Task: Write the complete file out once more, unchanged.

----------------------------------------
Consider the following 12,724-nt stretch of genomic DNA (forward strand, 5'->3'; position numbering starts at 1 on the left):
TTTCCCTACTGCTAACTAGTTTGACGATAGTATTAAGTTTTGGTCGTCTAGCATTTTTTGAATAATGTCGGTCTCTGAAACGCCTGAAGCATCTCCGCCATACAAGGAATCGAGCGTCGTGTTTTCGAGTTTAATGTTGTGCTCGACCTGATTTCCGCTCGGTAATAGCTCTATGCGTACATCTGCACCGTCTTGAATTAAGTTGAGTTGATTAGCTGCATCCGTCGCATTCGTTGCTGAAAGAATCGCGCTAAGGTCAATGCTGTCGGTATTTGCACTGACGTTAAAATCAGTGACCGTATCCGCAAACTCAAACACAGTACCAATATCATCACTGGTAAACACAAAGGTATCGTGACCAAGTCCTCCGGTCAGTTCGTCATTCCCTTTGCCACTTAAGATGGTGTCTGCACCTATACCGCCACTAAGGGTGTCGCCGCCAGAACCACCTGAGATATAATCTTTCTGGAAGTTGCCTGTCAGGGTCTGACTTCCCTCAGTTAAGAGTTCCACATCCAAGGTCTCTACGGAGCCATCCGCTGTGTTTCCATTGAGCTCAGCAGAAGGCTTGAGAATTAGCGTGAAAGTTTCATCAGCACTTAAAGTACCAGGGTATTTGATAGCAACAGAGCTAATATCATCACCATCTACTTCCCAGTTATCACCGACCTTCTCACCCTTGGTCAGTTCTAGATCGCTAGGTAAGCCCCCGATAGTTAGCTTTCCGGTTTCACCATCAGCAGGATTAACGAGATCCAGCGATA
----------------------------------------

Consider the following 12,724-nt stretch of genomic DNA (forward strand, 5'->3'; position numbering starts at 1 on the left):
TTTCCCTACTGCTAACTAGTTTGACGATAGTATTAAGTTTTGGTCGTCTAGCATTTTTTGAATAATGTCGGTCTCTGAAACGCCTGAAGCATCTCCGCCATACAAGGAATCGAGCGTCGTGTTTTCGAGTTTAATGTTGTGCTCGACCTGATTTCCGCTCGGTAATAGCTCTATGCGTACATCTGCACCGTCTTGAATTAAGTTGAGTTGATTAGCTGCATCCGTCGCATTCGTTGCTGAAAGAATCGCGCTAAGGTCAATGCTGTCGGTATTTGCACTGACGTTAAAATCAGTGACCGTATCCGCAAACTCAAACACAGTACCAATATCATCACTGGTAAACACAAAGGTATCGTGACCAAGTCCTCCGGTCAGTTCGTCATTCCCTTTGCCACTTAAGATGGTGTCTGCACCTATACCGCCACTAAGGGTGTCGCCGCCAGAACCACCTGAGATATAATCTTTCTGGAAGTTGCCTGTCAGGGTCTGACTTCCCTCAGTTAAGAGTTCCACATCCAAGGTCTCTACGGAGCCATCCGCTGTGTTTCCATTGAGCTCAGCAGAAGGCTTGAGAATTAGCGTGAAAGTTTCATCAGCACTTAAAGTACCAGGGTATTTGATAGCAACAGAGCTAATATCATCACCATCTACTTCCCAGTTATCACCGACCTTCTCACCCTTGGTCAGTTCTAGATCGCTAGGTAAGCCCCCGATAGTTAGCTTTCCGGTTTCACCATCAGCAGGATTAACGAGATCCAGCGATA